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Experts Urge Thai Government to Adopt National Water Management

Residents wade through flood waters in down town Hat Yai of Songkhla province, southern Thailand (2010 File)
Residents wade through flood waters in down town Hat Yai of Songkhla province, southern Thailand (2010 File)

Floods late last year devastated thousands of Thai communities and cost hundreds of millions of dollars in infrastructure and economic damage. While the floods were larger than usual, Thailand historically has endured regular flooding. Scientists say the country must develop a long-term plan to manage one of its biggest hazards, and biggest assets - water.

The worst floods in almost 50 years left more than 230 people dead in Thailand late last year, caused $1.7 billion in damage, and soaked tens of thousands of hectares of farmland.

The floods, which began in October, affected half of Thailand’s 76 provinces. The southern provinces well into January suffered from new floods and landslides.

Meteorologists say the floods were aggravated by the La Nina weather phenomenon, which occurs when Pacific Ocean surface temperatures are lower than normal, leading to above average rainfall over land.

But Thailand is no stranger to floods, even when there is no La Nina. As in much of Southeast Asia and southern China, the annual monsoon rains arrive in April or May after the long dry season ends, and they often bring floods.

Danai Thaitukoo, a lecturer in architecture at Bangkok’s Chulalongkorn University, says the regular floods highlight a need for effective long-term water management policies throughout the country.

"We just solve the problem in front of us but we do not prepare for the long-term variation,” Danai said. “It is like we have the solution but we did not actually do it. The country needs to look at the water issue as a national security; so it is not just food security it is water security. But at the top policy level all the ministries are not taking it seriously."

Scientists and community planners here say Thailand’s long dry season also needs to be addressed, because too often, communities run short of water during the dry months.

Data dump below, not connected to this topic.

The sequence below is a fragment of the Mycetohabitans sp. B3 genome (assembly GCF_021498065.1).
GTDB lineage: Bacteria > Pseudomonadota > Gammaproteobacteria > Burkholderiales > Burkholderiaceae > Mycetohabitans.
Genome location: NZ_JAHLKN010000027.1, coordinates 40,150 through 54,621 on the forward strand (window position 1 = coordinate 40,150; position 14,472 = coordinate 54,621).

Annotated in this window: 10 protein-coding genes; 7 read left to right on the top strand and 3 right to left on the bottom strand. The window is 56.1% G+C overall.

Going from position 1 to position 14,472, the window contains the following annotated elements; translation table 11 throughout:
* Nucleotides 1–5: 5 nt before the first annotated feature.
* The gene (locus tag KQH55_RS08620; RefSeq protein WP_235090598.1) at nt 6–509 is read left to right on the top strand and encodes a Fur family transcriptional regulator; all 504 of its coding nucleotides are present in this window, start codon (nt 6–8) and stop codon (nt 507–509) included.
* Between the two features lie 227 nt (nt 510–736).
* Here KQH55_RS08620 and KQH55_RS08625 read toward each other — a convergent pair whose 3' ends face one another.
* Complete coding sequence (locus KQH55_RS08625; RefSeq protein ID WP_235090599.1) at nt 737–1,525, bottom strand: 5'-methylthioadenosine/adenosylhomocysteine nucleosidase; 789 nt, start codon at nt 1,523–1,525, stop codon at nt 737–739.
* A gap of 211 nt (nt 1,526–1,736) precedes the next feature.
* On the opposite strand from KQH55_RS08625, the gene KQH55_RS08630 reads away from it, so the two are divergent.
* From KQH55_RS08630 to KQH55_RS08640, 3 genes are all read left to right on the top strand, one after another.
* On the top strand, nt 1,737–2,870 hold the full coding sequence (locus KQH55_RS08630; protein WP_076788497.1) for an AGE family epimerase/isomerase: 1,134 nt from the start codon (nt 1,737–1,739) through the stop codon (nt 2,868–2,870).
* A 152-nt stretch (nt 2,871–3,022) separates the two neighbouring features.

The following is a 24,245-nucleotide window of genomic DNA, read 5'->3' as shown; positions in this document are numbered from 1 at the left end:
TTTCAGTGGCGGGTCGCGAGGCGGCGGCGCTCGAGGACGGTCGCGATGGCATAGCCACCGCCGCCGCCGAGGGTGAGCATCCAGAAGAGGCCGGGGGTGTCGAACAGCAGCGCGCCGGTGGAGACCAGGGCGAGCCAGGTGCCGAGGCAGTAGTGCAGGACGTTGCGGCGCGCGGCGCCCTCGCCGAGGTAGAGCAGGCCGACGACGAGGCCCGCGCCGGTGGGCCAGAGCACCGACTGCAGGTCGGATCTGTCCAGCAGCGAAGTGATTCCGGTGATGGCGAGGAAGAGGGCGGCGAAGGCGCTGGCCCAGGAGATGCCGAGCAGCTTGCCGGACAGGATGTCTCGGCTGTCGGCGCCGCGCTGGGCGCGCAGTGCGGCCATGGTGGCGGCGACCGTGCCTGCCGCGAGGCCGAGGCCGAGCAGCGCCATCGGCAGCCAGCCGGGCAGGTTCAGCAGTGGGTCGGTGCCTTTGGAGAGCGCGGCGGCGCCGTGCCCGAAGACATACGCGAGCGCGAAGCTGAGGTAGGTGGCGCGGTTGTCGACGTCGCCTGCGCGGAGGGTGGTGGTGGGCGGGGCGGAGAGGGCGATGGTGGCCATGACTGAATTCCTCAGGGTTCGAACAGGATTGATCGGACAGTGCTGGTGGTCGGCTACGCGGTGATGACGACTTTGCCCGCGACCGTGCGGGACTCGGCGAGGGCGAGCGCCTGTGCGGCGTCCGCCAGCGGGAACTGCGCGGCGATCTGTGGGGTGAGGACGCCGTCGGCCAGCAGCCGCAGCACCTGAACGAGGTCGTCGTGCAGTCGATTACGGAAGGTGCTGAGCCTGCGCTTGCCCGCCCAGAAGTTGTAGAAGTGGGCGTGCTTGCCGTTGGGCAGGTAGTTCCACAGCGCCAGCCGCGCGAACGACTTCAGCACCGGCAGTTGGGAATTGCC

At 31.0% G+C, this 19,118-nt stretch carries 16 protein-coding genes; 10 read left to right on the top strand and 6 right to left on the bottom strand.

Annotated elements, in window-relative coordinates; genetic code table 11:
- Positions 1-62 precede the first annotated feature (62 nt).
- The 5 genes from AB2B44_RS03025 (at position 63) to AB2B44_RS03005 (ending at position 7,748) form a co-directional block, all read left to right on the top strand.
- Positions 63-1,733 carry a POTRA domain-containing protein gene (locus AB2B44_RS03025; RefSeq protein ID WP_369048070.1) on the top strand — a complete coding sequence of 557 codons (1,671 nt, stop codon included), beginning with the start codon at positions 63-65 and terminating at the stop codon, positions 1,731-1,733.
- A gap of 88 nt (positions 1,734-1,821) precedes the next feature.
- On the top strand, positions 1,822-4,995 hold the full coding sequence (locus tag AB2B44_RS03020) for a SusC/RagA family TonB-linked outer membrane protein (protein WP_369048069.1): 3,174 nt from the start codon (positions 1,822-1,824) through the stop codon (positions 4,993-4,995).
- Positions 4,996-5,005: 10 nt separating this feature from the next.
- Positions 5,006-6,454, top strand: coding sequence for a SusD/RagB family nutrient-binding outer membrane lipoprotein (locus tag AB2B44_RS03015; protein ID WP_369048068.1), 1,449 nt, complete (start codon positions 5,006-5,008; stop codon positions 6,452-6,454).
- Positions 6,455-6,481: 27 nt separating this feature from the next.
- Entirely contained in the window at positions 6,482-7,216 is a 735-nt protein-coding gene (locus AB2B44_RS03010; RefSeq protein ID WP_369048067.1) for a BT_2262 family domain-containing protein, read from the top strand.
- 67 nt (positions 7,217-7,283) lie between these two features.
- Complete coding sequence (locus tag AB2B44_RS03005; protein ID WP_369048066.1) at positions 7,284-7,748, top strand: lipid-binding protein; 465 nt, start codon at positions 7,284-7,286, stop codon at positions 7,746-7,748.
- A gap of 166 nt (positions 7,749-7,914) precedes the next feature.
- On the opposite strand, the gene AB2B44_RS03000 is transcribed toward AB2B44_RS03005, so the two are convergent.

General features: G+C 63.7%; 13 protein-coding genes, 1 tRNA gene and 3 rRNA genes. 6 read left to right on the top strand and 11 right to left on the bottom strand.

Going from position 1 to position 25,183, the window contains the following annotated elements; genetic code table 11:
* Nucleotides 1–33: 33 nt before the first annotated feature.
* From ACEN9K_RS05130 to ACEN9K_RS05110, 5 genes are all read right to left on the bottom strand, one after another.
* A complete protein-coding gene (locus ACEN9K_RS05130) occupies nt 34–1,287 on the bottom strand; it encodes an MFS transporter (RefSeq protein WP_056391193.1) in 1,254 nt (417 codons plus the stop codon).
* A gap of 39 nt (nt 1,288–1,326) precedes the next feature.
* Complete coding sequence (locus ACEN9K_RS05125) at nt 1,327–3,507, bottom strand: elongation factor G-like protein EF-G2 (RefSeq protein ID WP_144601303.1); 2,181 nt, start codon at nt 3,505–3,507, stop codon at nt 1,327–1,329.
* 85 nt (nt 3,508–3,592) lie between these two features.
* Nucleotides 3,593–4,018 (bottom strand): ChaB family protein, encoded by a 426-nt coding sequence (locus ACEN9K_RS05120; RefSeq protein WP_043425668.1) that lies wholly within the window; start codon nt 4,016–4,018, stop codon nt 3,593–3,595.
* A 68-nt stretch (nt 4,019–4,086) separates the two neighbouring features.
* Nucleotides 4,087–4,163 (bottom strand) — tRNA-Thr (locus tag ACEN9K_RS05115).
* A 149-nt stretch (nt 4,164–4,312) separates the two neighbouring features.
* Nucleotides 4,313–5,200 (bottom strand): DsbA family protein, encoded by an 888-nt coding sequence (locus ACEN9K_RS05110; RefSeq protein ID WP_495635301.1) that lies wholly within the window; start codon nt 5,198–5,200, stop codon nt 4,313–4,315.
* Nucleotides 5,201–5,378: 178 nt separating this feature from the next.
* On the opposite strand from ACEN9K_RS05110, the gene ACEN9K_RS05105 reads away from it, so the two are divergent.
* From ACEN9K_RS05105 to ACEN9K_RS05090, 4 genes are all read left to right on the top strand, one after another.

"We always look at water in the rainy season as an excess, as a waste, as something unwanted and [we need to] get rid of it,” said Anond Snidvongs, a climatologist at Chulalongkorn University. “And in the dry season we complain and then OK, we do not have enough water. You need to change the attitude toward water. Do not look at it as a waste, but as an asset."

Anond says there should be an effort to meet demands for water in the dry season by constructing water retention pools - not full dams - to store water during the rainy season.

The country has had some successes in managing water flows. Major engineering work during the past decade has reduced the risk of floods in Bangkok. The city has built more than 70 kilometers of walls along the Chao Phraya River and a series of flood walls extends out beyond the city.

Last year’s floods prompted the government of Prime Minister Abhisit Vejjajiva to reassess flood mitigation and irrigation systems. The government hopes to centralize water management programs.

"The prime minister is now asking all ministries relating to water management to coordinate their plans, with the center being at the government house [prime minister’s offices],” said government spokesman Panitan Wattanayagorn. “The water management plan in general for agriculture is now coordinated under the new master plan [and] for the first time we have major investment focused on this issue rather than allowing different ministries to manage their own water systems."

Business and farming leaders, as well as water management experts, say effective water management is crucial for Thailand, which is a leading rice exporter.

They say improved water management systems will increase and diversify agricultural output and will improve incomes by using water as an asset rather than as waste.